Or check out related courses on Job Outlook.

    Useful links and resources


    The course listings on this page are provided by Good Education Group.

    Employers look for Film, Television, Radio and Stage Directors who have strong interpersonal skills, can communicate well with diverse audiences and who are organised and efficient.

    Filter Skills & Knowledge

    Knowledge

    These are important topics, subjects or knowledge areas.

    1. Communications and media

      80% Skill level

      Media production, communication, and dissemination. Includes written, spoken, and visual media.

    2. English language

      71% Skill level

      English language including the meaning and spelling of words, rules of composition, and grammar.

    3. Computers and electronics

      59% Skill level

      Circuit boards, processors, chips, electronic equipment, and computer hardware and software, including applications and programming.

    4. Customer and personal service

      58% Skill level

      Understanding customer needs, providing good quality service, and measuring customer satisfaction.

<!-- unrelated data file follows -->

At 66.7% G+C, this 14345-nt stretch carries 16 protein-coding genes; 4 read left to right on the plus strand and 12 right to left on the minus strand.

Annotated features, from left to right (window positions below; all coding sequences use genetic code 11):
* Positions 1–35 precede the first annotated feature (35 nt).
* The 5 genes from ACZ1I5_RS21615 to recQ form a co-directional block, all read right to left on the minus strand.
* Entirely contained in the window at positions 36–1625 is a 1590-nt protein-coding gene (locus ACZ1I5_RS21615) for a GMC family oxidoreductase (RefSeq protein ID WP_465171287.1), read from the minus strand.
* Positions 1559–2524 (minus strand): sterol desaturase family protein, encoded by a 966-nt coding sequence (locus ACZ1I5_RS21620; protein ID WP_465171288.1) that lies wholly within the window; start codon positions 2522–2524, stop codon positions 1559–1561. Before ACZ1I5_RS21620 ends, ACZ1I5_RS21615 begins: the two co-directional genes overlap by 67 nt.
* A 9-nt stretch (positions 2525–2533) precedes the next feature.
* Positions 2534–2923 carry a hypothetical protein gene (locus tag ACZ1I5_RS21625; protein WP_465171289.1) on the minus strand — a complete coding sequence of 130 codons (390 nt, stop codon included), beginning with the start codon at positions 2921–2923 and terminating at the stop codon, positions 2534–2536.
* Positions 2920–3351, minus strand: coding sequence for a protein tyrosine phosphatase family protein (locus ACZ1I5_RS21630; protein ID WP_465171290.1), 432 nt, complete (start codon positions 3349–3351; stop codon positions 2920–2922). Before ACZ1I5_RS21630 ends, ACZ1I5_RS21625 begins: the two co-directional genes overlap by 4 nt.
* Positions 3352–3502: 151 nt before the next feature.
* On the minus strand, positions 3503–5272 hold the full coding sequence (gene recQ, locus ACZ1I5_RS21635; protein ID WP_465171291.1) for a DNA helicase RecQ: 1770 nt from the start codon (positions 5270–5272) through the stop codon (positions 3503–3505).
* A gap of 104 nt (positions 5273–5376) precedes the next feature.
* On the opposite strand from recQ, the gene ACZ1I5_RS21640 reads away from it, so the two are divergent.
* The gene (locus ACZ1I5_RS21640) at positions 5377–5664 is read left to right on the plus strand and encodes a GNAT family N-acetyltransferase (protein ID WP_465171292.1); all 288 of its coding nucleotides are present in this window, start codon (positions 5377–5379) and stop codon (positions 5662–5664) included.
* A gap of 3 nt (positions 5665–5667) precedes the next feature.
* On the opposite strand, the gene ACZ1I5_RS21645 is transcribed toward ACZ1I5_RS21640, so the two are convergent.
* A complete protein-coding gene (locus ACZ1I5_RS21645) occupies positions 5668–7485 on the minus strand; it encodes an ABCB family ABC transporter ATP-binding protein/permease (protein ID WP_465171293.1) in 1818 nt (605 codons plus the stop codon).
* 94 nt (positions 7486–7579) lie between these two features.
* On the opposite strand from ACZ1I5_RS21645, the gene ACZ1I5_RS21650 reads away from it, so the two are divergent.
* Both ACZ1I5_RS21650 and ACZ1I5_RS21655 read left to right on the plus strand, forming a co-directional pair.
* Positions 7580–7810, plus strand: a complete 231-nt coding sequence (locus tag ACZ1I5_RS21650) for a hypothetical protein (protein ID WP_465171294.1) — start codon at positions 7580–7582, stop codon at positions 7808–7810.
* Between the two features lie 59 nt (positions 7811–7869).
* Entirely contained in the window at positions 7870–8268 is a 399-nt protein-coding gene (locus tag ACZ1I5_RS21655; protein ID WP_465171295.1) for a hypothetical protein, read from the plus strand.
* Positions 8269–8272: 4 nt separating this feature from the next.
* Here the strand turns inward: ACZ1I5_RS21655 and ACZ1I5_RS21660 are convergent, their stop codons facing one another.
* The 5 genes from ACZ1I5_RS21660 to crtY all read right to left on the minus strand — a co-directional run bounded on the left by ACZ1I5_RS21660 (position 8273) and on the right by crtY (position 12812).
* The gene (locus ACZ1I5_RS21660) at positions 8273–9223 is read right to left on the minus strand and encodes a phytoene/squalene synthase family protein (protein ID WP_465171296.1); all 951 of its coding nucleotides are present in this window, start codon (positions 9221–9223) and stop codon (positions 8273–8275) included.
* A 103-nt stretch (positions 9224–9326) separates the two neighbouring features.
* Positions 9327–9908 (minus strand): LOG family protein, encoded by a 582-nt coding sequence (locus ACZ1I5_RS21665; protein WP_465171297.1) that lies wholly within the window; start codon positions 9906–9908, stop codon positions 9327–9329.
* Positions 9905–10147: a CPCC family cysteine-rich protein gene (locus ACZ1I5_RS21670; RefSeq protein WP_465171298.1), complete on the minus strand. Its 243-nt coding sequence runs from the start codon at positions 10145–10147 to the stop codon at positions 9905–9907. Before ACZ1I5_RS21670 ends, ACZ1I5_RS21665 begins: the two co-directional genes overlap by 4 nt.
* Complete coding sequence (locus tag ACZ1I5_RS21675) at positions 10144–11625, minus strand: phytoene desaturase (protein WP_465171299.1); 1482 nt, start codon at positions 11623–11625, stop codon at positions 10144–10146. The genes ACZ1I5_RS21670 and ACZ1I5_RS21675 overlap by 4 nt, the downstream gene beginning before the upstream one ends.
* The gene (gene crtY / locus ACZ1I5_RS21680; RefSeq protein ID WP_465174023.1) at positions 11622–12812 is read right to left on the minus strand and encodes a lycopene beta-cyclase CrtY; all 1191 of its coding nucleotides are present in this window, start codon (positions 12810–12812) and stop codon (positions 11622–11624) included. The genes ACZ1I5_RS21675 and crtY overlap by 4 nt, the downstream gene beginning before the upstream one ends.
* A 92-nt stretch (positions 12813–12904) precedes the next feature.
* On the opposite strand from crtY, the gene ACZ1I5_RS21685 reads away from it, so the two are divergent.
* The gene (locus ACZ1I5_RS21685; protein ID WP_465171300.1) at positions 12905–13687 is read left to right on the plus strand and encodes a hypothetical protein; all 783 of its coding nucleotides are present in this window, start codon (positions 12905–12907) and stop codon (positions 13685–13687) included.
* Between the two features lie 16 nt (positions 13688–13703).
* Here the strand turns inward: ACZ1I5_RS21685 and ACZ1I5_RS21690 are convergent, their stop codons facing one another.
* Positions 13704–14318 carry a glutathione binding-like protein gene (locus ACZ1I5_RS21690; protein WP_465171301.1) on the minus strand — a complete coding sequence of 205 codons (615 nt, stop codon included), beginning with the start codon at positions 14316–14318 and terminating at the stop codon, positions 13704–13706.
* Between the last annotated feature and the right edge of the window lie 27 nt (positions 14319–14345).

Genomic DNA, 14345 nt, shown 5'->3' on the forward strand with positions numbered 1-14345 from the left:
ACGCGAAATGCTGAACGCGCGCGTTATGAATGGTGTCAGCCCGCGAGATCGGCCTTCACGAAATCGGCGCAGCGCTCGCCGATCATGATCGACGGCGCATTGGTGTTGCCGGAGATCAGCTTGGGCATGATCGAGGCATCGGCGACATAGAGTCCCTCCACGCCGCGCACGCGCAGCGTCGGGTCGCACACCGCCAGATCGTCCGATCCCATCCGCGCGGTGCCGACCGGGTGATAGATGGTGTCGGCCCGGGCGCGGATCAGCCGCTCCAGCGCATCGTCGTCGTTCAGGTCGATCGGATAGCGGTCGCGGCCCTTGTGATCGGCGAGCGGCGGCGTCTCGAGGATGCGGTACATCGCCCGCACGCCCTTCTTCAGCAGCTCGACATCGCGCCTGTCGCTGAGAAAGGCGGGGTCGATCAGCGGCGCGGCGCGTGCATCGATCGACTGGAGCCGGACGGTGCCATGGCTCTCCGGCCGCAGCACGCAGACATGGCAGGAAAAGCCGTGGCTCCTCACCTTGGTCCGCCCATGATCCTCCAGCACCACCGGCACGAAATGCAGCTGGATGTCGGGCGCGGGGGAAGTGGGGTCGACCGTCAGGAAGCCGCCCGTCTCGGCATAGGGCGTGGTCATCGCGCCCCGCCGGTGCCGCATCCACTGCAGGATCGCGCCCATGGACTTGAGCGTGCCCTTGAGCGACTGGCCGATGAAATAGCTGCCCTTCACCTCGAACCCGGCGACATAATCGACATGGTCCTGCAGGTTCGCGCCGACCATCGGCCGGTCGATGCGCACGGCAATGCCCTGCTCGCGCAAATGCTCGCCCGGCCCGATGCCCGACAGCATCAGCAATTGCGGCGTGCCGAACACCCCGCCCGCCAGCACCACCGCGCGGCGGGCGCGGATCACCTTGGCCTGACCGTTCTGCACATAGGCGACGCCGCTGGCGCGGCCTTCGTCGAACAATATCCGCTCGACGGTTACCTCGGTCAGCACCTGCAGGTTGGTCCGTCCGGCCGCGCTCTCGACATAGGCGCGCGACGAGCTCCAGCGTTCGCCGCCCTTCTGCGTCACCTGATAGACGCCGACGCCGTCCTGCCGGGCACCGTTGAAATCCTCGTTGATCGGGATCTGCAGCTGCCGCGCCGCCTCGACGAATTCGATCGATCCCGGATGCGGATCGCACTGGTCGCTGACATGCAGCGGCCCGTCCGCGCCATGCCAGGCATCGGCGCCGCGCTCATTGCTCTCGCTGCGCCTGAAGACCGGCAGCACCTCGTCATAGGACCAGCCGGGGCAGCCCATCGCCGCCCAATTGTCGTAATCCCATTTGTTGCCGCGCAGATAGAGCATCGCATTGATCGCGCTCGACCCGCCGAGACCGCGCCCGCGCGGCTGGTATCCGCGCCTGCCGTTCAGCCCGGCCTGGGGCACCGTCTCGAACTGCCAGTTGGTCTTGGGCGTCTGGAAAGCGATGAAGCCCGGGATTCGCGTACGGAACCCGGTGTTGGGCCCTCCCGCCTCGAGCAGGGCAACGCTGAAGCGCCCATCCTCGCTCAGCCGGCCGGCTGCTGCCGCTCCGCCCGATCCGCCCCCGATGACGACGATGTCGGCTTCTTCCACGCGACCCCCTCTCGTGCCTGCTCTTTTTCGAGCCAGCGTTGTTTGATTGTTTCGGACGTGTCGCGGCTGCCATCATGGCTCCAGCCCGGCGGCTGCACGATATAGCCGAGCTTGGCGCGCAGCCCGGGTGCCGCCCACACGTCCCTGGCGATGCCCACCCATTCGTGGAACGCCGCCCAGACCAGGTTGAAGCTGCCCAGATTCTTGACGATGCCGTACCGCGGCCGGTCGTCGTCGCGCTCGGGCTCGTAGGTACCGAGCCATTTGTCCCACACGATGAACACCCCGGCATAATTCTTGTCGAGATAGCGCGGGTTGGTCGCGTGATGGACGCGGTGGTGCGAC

5. Clerical

      56% Skill level

      Word processing, managing files and records, stenography and transcription, designing forms, and other office work.

    Occupational Information Network
    O*NET is a trademark of the U.S. Department of Labor, Employment and Training Administration.
    The skills and importance ratings on this page are derived from the US Department of Labor O*NET Database Version 21.2, 27-2012.01 - Producers.

    Learn about the daily activities, and physical and social demands faced by workers. Explore the values and work styles that workers rate as most important.

    Filter Work Environment

    Demands

    The physical and social demands workers face most often are shown below.

    1. Electronic mail

      99% Important

      Use electronic mail.

    2. Face-to-face discussions

      99% Important

      Talk with people face-to-face.

    3. Telephone

      98% Important

      Talk on the telephone.

    4. Teamwork

      95% Important

      Work with people in a group or team.

    5. Contact with people

      95% Important

      Have contact with people by telephone, face-to-face, or any other way.

    Occupational Information Network
    O*NET is a trademark of the U.S. Department of Labor, Employment and Training Administration.
    The skills and importance ratings on this page are derived from the US Department of Labor O*NET Database Version 21.2, 27-2012.01 - Producers.